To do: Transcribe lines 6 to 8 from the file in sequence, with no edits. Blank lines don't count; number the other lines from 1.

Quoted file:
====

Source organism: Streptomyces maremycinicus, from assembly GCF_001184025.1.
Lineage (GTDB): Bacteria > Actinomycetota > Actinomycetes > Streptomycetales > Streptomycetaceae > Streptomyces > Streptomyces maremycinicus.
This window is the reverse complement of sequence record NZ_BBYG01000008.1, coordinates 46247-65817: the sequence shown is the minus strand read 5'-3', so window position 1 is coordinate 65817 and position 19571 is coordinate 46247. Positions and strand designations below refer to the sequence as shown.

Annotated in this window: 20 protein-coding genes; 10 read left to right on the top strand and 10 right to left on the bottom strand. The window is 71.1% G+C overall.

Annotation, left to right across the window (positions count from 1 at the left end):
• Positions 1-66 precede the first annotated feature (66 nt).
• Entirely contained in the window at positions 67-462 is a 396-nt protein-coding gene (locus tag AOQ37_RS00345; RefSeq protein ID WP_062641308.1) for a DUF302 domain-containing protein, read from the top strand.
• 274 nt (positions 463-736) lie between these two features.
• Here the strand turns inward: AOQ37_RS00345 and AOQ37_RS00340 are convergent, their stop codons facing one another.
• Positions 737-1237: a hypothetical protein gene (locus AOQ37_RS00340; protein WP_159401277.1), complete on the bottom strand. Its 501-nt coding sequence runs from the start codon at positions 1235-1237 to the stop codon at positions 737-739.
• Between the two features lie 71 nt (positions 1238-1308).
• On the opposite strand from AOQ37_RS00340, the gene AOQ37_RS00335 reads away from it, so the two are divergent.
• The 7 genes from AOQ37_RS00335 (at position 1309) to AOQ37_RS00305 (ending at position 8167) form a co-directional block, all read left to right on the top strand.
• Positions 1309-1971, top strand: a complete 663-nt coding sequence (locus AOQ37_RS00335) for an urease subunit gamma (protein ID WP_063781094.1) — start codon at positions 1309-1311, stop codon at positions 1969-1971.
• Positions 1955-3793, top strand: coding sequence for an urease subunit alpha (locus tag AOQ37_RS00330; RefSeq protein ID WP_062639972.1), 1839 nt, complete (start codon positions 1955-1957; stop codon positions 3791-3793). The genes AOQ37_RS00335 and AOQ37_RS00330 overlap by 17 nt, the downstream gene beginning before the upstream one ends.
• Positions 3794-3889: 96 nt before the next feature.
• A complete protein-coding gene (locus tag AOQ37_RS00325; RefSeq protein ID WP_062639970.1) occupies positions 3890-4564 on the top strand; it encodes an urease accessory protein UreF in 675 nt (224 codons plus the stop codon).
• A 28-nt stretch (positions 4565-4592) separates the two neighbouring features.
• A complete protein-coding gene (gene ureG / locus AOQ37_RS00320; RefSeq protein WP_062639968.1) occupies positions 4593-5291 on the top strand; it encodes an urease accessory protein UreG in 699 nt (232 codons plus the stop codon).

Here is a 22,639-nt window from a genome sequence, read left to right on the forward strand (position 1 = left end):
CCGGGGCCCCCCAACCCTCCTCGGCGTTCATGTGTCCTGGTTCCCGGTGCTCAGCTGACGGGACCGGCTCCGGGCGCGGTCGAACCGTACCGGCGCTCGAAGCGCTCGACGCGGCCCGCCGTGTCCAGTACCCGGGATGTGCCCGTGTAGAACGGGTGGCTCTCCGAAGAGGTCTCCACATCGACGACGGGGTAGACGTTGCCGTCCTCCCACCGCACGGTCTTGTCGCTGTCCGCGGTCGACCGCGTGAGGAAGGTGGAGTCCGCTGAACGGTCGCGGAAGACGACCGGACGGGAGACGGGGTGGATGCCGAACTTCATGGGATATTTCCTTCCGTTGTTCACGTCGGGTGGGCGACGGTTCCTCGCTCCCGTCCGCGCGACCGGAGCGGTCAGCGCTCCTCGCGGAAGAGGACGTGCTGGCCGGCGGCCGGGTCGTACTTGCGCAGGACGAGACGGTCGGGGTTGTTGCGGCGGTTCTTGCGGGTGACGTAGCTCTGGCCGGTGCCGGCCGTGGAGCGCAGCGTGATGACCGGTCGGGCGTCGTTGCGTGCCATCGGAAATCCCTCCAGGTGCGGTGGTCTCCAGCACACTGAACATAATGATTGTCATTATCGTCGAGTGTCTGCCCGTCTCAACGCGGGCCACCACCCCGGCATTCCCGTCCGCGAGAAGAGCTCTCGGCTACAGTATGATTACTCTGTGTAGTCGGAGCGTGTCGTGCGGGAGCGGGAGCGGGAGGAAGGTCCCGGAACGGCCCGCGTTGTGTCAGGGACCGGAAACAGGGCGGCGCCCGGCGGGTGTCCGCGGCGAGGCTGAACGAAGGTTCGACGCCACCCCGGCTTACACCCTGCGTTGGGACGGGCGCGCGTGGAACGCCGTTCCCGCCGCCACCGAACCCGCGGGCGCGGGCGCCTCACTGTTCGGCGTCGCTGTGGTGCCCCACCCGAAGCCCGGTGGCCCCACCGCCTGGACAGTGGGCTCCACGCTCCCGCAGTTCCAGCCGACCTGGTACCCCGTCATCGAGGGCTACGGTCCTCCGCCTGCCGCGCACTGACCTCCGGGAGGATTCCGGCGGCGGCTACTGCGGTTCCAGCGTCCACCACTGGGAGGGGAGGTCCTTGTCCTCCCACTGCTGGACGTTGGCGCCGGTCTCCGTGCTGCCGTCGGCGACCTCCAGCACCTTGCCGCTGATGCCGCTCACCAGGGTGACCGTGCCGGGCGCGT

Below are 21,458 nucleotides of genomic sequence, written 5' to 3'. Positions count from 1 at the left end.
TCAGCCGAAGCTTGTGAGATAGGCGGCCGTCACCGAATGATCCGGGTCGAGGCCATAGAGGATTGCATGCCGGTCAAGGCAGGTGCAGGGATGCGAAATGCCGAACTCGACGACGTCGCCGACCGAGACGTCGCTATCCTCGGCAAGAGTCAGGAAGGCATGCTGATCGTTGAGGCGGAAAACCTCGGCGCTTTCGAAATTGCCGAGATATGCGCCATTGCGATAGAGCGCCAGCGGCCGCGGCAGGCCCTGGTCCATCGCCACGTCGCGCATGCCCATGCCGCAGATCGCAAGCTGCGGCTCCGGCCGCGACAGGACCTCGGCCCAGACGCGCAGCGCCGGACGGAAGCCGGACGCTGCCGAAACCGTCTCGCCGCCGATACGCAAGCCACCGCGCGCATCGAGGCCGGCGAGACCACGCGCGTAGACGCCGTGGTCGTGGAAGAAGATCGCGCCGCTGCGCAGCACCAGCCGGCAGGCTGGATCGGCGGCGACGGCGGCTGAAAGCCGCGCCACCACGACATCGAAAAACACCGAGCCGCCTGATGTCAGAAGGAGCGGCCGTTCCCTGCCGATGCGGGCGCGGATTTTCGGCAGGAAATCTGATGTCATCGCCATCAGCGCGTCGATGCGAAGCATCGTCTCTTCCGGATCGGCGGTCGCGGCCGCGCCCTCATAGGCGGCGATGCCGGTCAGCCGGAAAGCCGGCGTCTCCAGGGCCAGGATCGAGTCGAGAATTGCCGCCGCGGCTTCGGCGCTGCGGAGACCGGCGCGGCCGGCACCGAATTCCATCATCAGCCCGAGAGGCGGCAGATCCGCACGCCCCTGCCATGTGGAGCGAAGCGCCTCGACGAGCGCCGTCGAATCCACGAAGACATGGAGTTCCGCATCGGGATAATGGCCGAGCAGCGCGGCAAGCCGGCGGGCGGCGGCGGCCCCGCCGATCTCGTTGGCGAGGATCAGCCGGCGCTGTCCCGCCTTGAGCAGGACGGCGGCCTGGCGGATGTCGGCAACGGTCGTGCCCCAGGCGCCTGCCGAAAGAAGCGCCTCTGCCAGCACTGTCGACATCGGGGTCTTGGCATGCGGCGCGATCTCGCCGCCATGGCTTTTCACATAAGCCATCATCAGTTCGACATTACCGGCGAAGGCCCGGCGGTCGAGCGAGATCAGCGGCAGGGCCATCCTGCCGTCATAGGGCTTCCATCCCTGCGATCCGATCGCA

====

• Positions 1-66 precede the first annotated feature (66 nt).
• Entirely contained in the window at positions 67-462 is a 396-nt protein-coding gene (locus tag AOQ37_RS00345; RefSeq protein ID WP_062641308.1) for a DUF302 domain-containing protein, read from the top strand.
• 274 nt (positions 463-736) lie between these two features.